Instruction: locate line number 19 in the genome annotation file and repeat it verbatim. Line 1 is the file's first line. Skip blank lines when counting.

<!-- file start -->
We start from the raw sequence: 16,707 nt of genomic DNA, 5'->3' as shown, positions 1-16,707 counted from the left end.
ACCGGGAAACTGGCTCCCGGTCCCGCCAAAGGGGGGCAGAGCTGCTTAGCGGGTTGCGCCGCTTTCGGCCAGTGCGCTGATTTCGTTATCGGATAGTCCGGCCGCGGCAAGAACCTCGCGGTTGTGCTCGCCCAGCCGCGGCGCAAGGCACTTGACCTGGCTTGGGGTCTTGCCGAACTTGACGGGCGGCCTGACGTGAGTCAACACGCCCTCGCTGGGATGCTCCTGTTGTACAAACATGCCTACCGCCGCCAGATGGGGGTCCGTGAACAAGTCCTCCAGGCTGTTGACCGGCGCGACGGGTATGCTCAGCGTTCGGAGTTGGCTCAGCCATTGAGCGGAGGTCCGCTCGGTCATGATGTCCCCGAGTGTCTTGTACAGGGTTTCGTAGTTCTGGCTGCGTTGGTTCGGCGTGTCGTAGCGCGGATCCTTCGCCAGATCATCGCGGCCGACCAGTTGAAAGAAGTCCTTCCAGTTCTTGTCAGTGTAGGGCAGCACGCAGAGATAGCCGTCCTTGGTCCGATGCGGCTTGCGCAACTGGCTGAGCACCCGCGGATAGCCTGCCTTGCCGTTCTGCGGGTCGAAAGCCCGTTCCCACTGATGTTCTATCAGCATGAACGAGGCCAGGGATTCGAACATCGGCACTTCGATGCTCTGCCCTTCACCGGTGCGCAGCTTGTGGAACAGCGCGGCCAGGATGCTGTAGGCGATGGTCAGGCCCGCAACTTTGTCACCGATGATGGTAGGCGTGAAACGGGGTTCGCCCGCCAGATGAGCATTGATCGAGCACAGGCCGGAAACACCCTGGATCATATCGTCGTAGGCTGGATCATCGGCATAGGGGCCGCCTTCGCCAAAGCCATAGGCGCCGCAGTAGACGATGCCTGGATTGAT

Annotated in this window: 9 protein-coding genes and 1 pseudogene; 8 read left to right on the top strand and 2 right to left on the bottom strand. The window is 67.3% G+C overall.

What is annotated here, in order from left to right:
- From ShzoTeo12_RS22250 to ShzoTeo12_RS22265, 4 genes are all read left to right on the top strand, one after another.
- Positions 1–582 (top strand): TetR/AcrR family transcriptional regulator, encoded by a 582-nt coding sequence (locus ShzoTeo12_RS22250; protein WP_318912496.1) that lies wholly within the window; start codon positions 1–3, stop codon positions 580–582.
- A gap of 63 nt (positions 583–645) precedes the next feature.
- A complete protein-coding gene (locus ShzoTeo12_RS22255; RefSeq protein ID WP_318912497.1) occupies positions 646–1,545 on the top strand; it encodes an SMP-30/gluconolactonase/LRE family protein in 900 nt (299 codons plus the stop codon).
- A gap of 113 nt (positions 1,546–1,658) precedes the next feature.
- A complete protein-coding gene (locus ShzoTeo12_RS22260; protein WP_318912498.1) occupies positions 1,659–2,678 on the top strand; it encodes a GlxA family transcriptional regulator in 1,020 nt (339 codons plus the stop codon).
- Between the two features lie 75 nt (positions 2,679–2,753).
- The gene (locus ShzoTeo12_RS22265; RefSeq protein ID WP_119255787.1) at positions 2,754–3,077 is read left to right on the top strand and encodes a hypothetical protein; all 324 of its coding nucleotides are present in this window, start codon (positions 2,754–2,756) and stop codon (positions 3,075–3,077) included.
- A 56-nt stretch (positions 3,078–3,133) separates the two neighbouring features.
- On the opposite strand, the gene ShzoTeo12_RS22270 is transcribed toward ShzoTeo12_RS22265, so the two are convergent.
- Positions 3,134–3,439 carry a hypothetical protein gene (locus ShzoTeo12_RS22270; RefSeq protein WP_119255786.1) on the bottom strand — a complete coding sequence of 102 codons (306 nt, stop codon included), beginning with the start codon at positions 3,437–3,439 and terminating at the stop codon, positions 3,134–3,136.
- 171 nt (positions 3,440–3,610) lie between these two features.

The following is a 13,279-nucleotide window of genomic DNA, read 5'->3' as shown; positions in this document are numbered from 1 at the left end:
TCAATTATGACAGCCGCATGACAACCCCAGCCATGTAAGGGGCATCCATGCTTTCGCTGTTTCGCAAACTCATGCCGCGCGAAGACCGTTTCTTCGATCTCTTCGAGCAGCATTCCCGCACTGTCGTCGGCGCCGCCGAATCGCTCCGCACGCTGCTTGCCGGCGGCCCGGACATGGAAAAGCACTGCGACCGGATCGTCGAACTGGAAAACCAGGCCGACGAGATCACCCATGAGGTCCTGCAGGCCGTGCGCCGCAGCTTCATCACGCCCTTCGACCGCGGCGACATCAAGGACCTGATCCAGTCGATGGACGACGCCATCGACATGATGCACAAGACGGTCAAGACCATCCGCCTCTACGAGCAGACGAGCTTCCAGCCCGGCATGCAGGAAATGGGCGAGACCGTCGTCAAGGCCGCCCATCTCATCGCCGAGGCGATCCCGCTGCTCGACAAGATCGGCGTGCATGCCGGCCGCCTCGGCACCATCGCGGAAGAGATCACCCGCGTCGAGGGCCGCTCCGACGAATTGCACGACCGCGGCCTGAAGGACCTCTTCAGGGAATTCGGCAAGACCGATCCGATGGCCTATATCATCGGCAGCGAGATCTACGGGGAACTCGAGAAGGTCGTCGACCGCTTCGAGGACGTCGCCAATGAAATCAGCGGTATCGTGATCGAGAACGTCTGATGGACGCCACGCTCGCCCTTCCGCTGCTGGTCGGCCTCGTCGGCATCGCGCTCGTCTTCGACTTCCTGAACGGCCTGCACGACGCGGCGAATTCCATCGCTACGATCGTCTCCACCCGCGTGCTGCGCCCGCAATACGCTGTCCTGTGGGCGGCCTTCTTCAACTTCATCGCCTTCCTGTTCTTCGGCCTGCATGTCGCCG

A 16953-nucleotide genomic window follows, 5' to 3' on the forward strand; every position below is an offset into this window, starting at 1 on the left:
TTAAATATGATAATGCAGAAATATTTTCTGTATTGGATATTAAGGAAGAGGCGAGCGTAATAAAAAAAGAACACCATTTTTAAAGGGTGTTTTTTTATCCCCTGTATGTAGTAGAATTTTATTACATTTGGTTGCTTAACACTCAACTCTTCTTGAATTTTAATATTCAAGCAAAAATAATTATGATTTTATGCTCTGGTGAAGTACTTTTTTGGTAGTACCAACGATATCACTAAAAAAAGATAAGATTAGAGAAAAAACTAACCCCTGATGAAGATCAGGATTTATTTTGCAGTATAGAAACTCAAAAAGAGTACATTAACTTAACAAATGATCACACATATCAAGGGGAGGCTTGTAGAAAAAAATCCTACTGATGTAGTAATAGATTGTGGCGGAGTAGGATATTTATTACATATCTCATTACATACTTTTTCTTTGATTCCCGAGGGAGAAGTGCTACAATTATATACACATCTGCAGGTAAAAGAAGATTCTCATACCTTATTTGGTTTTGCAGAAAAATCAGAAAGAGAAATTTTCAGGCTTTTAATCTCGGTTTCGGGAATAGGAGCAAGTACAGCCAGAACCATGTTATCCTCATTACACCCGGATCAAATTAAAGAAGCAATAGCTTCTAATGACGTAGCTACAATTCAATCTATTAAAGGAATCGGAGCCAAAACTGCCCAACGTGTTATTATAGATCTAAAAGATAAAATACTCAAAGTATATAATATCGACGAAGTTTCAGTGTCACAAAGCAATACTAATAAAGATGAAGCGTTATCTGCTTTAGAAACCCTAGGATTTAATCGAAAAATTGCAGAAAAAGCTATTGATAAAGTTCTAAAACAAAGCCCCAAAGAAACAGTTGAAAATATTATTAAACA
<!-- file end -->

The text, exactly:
A 16953-nucleotide genomic window follows, 5' to 3' on the forward strand; every position below is an offset into this window, starting at 1 on the left: